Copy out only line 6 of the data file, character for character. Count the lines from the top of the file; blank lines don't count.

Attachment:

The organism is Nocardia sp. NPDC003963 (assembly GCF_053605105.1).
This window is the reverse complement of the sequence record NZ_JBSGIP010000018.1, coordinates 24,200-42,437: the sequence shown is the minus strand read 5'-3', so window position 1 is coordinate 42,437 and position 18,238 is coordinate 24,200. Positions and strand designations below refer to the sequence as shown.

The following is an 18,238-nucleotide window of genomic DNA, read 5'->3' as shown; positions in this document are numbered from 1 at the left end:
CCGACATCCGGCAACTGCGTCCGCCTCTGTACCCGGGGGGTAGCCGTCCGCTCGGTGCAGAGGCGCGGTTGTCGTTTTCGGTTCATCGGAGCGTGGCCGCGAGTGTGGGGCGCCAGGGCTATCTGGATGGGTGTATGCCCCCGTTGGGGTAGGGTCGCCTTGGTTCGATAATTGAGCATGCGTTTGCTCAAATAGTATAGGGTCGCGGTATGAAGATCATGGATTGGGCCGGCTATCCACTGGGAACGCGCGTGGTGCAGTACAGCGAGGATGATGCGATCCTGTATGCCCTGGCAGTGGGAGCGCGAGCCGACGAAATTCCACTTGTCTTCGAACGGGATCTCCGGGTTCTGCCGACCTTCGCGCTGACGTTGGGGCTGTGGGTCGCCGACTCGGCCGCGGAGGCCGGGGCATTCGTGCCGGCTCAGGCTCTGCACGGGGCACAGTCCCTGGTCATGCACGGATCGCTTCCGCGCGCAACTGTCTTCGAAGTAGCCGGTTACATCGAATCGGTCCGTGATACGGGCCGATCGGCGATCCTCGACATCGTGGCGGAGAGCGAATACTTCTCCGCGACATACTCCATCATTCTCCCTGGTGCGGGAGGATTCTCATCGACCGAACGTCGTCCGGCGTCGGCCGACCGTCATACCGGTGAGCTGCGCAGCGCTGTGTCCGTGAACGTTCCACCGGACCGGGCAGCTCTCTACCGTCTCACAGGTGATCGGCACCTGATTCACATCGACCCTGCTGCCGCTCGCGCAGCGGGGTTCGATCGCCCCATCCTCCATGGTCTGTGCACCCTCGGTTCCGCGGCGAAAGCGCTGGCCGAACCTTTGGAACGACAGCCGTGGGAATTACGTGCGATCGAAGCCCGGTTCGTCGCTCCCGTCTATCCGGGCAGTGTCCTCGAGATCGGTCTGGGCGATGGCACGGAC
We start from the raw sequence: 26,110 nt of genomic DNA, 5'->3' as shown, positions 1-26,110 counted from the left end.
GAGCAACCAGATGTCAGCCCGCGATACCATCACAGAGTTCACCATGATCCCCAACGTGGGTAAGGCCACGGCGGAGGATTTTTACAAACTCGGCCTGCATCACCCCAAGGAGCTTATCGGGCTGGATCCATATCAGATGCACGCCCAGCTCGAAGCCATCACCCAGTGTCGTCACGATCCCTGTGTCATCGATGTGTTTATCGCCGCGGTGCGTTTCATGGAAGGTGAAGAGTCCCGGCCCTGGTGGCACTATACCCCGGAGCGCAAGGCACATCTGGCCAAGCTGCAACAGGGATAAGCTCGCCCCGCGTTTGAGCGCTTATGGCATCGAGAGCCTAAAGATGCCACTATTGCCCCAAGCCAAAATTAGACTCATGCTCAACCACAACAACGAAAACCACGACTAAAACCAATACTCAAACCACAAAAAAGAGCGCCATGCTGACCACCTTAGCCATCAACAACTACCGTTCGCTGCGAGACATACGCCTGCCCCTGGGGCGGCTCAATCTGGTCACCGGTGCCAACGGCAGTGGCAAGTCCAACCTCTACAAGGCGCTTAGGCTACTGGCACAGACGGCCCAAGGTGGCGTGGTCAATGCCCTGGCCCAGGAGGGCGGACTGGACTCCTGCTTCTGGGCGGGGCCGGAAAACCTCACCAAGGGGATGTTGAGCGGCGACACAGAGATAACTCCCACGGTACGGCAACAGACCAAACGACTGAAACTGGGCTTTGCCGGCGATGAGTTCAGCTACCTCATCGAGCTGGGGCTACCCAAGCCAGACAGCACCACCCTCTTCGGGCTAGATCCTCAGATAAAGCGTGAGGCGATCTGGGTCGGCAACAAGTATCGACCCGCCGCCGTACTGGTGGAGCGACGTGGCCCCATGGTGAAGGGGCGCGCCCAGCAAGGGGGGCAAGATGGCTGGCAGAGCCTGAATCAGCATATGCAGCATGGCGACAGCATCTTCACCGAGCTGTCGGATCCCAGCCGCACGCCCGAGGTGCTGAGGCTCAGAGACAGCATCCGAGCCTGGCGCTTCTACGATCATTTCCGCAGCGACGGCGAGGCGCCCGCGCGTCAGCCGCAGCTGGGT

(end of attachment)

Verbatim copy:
GAGCAACCAGATGTCAGCCCGCGATACCATCACAGAGTTCACCATGATCCCCAACGTGGGTAAGGCCACGGCGGAGGATTTTTACAAACTCGGCCTGCATCACCCCAAGGAGCTTATCGGGCTGGATCCATATCAGATGCACGCCCAGCTCGAAGCCATCACCCAGTGTCGTCACGATCCCTGTGTCATCGATGTGTTTATCGCCGCGGTGCGTTTCATGGAAGGTGAAGAGTCCCGGCCCTGGTGGCACTATACCCCGGAGCGCAAGGCACATCTGGCCAAGCTGCAACAGGGATAAGCTCGCCCCGCGTTTGAGCGCTTATGGCATCGAGAGCCTAAAGATGCCACTATTGCCCCAAGCCAAAATTAGACTCATGCTCAACCACAACAACGAAAACCACGACTAAAACCAATACTCAAACCACAAAAAAGAGCGCCATGCTGACCACCTTAGCCATCAACAACTACCGTTCGCTGCGAGACATACGCCTGCCCCTGGGGCGGCTCAATCTGGTCACCGGTGCCAACGGCAGTGGCAAGTCCAACCTCTACAAGGCGCTTAGGCTACTGGCACAGACGGCCCAAGGTGGCGTGGTCAATGCCCTGGCCCAGGAGGGCGGACTGGACTCCTGCTTCTGGGCGGGGCCGGAAAACCTCACCAAGGGGATGTTGAGCGGCGACACAGAGATAACTCCCACGGTACGGCAACAGACCAAACGACTGAAACTGGGCTTTGCCGGCGATGAGTTCAGCTACCTCATCGAGCTGGGGCTACCCAAGCCAGACAGCACCACCCTCTTCGGGCTAGATCCTCAGATAAAGCGTGAGGCGATCTGGGTCGGCAACAAGTATCGACCCGCCGCCGTACTGGTGGAGCGACGTGGCCCCATGGTGAAGGGGCGCGCCCAGCAAGGGGGGCAAGATGGCTGGCAGAGCCTGAATCAGCATATGCAGCATGGCGACAGCATCTTCACCGAGCTGTCGGATCCCAGCCGCACGCCCGAGGTGCTGAGGCTCAGAGACAGCATCCGAGCCTGGCGCTTCTACGATCATTTCCGCAGCGACGGCGAGGCGCCCGCGCGTCAGCCGCAGCTGGGT